If you've been paying attention to U.S. automotive sales data over the past 11 months, you won't be surprised to hear that November's nearly 1.3 million sales pushed the industry closer to its annual sales peak of 17.4 million, set back in 2000. However, it will take a strong December to top that mark, as the industry is still about 1.6 million sales short. Looking at last month's sales performance, November was the third consecutive month of sales topping a seasonally adjusted annual sales rate, or SAAR, of 18 million -- the first time that has happened for three straight months.

Among the major automakers posting gains were Ford Motor Company (NYSE:F), General Motors (NYSE:GM), and Fiat Chrysler Automobiles (NYSE:FCAU). Here's a look at how they fared in the U.S. market over the first part of the holiday season.

Ford: Sales of 187,794 units, up 0.4% year over year
While Ford trailed its two crosstown rivals in year-over-year sales gain percentages, looking at that number alone doesn't do Detroit's second-largest automaker justice. The biggest story in Ford's monthly data was certainly its pricing power.

Ford's average transaction price was up a very strong $3,800 compared to year-ago levels -- easily the largest gain among any major automaker -- and ATPs increased in all three of Ford's segments: cars, SUVs, and trucks.

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Strong F-150 sales should drive solid profits at Ford. Image source: Ford Motor Company.

"We saw strong customer demand for our cars and SUVs with the latest technology and sold a very rich mix in November," said Mark LaNeve, Ford vice president of U.S. marketing, sales and service, in a press release. "F-Series and commercial vans also were very strong, with an 18 percent gain for the month and our best November sales performance for Ford Trucks in eight years."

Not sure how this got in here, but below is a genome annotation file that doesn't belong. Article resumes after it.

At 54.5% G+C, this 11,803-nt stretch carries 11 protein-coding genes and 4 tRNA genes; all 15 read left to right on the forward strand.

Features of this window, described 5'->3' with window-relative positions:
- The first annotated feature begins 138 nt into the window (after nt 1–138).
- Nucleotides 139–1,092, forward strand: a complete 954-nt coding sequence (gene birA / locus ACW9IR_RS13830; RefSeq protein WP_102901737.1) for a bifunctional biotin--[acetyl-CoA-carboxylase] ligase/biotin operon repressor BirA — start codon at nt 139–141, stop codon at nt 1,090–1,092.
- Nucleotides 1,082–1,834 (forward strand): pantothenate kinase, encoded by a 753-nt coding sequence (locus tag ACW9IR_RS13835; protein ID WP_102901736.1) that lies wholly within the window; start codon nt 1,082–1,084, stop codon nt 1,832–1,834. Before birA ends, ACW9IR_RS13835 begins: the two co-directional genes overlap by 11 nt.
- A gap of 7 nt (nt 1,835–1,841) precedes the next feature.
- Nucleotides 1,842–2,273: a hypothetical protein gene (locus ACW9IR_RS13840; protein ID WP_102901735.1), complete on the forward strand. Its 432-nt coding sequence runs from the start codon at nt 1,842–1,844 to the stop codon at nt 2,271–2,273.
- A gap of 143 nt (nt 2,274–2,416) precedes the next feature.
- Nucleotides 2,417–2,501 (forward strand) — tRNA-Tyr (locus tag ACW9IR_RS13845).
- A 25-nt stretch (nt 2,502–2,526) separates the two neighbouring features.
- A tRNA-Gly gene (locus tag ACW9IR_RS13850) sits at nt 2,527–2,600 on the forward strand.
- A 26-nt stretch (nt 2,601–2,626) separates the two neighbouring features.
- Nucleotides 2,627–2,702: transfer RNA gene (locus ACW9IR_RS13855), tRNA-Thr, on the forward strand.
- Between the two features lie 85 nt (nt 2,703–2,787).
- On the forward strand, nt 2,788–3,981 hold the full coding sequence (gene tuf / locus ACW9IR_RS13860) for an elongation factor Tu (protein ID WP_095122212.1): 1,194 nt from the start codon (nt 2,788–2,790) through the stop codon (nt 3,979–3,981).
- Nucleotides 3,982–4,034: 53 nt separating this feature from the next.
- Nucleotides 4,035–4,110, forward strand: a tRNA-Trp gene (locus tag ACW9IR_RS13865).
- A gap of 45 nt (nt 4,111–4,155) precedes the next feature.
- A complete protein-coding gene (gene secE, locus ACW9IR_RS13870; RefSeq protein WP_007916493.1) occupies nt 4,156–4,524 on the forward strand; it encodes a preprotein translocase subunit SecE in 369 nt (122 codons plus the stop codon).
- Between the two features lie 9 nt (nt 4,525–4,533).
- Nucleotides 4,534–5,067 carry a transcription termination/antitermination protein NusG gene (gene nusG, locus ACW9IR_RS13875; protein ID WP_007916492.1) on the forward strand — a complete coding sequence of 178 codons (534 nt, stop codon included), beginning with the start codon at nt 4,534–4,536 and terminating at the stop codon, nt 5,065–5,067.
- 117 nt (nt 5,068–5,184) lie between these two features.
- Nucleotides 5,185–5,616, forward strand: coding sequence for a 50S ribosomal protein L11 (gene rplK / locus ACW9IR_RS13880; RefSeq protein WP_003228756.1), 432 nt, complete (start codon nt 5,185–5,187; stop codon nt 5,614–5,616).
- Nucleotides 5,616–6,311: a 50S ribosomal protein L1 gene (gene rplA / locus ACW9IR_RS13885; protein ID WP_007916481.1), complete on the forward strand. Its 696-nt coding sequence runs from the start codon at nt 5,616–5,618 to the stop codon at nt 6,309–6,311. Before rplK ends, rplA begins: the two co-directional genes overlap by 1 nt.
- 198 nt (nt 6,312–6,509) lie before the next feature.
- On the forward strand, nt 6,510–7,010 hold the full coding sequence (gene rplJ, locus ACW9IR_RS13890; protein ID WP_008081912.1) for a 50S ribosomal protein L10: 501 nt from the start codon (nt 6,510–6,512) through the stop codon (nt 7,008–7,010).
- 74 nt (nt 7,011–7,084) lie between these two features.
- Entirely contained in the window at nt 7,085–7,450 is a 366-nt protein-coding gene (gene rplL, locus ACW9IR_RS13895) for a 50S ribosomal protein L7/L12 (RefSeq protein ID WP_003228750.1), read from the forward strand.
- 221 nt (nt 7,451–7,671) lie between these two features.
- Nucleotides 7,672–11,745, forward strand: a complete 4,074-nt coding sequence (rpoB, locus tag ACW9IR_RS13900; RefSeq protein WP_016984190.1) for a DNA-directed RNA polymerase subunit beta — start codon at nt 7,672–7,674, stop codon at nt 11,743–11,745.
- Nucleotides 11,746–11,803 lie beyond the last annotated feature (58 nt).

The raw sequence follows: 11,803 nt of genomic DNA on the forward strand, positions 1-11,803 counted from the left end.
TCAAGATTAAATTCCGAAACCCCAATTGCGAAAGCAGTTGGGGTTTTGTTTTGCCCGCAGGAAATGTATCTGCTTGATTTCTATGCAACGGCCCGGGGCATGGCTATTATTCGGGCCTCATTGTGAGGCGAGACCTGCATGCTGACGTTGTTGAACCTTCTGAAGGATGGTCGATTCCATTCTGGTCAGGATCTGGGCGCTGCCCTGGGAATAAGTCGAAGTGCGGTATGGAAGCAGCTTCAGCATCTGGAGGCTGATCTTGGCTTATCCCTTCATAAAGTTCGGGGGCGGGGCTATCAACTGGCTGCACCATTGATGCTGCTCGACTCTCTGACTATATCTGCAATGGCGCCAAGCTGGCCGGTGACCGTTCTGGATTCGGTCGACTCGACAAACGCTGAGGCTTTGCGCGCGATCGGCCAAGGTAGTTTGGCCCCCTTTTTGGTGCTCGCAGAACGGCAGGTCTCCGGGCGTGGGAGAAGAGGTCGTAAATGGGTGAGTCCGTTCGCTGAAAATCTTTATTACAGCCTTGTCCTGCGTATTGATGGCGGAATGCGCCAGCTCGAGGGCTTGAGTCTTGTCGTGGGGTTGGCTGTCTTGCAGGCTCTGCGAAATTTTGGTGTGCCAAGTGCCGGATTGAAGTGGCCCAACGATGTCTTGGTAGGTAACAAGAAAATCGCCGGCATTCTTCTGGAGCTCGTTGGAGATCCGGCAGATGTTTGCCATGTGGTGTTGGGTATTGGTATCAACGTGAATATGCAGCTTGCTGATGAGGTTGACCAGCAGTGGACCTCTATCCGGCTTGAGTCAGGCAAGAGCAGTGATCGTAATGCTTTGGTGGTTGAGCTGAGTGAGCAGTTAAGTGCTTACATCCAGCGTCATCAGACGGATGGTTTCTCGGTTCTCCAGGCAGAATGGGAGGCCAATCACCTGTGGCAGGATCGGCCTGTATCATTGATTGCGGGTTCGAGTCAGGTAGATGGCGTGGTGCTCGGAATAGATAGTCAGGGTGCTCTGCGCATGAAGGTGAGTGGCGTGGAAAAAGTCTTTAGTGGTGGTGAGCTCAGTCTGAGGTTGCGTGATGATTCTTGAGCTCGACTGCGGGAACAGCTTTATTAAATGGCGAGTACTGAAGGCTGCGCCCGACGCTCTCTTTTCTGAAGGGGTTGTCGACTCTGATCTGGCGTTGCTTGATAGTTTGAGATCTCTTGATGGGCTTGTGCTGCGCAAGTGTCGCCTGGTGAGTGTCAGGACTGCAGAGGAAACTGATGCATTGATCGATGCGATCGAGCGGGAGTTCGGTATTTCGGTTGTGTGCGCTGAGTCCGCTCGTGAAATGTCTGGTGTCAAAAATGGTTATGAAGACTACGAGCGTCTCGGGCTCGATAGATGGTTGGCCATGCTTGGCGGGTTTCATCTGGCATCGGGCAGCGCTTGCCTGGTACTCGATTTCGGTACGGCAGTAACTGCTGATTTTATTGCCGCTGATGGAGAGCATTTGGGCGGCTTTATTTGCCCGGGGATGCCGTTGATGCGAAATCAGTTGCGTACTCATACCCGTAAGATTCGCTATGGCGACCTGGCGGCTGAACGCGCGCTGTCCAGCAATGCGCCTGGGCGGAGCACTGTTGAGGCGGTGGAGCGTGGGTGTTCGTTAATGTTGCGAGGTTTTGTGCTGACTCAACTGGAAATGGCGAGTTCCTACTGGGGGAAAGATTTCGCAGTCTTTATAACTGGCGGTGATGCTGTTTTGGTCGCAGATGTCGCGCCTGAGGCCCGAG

In addition to higher transaction prices, Ford's incentives last month were actually $275 lower than October's figure, and were flat compared to last year's November. That's great news for investors hoping for each sale to be more profitable for Ford's fourth-quarter results.

One obvious black eye in Ford's sales data involved its best-selling SUV, the Escape. Sales of the Escape were down 18.5% compared to last November, a drop-off that swung its year-to-date sales to a 0.7% decline compared to the same period in 2014. A large portion of the decline was blamed on the Escape's fleet sales, which were down nearly 50% in November compared to last year. Expect the Escape's sales to rebound sequentially in December.

General Motors: Sales of 229,296 units, up 1.5% year over year
Beyond its overall 1.5% sales gain, GM noted that its retail sales were up 4% year over year in November. However, when you adjust for the two fewer selling days this November compared to 2014, that 4% gain in retail sales is the equivalent of a 14% increase, according to GM. Detroit's largest automaker also estimated it gained 100 basis points of retail market share in the U.S. to reach 16.5% in November, which is the automaker's eighth consecutive month of year-over-year gains.